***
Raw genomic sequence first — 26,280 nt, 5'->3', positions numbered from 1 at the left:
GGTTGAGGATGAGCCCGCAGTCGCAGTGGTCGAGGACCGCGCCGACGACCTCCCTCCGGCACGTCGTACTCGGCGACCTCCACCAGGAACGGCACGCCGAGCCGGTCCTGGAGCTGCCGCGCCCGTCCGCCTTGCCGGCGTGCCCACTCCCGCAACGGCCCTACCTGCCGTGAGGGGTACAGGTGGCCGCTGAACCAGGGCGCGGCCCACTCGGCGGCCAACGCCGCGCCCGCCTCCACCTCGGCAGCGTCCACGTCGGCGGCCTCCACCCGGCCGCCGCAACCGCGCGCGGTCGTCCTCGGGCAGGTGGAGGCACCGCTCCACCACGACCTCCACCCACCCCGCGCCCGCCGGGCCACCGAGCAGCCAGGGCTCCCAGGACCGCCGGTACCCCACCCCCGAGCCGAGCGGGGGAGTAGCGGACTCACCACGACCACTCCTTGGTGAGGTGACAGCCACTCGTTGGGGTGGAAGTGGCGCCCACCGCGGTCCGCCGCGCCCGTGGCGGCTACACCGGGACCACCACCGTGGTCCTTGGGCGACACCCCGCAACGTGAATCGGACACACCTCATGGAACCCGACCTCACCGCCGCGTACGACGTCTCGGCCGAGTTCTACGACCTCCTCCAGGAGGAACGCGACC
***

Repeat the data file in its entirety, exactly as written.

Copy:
Raw genomic sequence first — 26,280 nt, 5'->3', positions numbered from 1 at the left:
GGTTGAGGATGAGCCCGCAGTCGCAGTGGTCGAGGACCGCGCCGACGACCTCCCTCCGGCACGTCGTACTCGGCGACCTCCACCAGGAACGGCACGCCGAGCCGGTCCTGGAGCTGCCGCGCCCGTCCGCCTTGCCGGCGTGCCCACTCCCGCAACGGCCCTACCTGCCGTGAGGGGTACAGGTGGCCGCTGAACCAGGGCGCGGCCCACTCGGCGGCCAACGCCGCGCCCGCCTCCACCTCGGCAGCGTCCACGTCGGCGGCCTCCACCCGGCCGCCGCAACCGCGCGCGGTCGTCCTCGGGCAGGTGGAGGCACCGCTCCACCACGACCTCCACCCACCCCGCGCCCGCCGGGCCACCGAGCAGCCAGGGCTCCCAGGACCGCCGGTACCCCACCCCCGAGCCGAGCGGGGGAGTAGCGGACTCACCACGACCACTCCTTGGTGAGGTGACAGCCACTCGTTGGGGTGGAAGTGGCGCCCACCGCGGTCCGCCGCGCCCGTGGCGGCTACACCGGGACCACCACCGTGGTCCTTGGGCGACACCCCGCAACGTGAATCGGACACACCTCATGGAACCCGACCTCACCGCCGCGTACGACGTCTCGGCCGAGTTCTACGACCTCCTCCAGGAGGAACGCGACC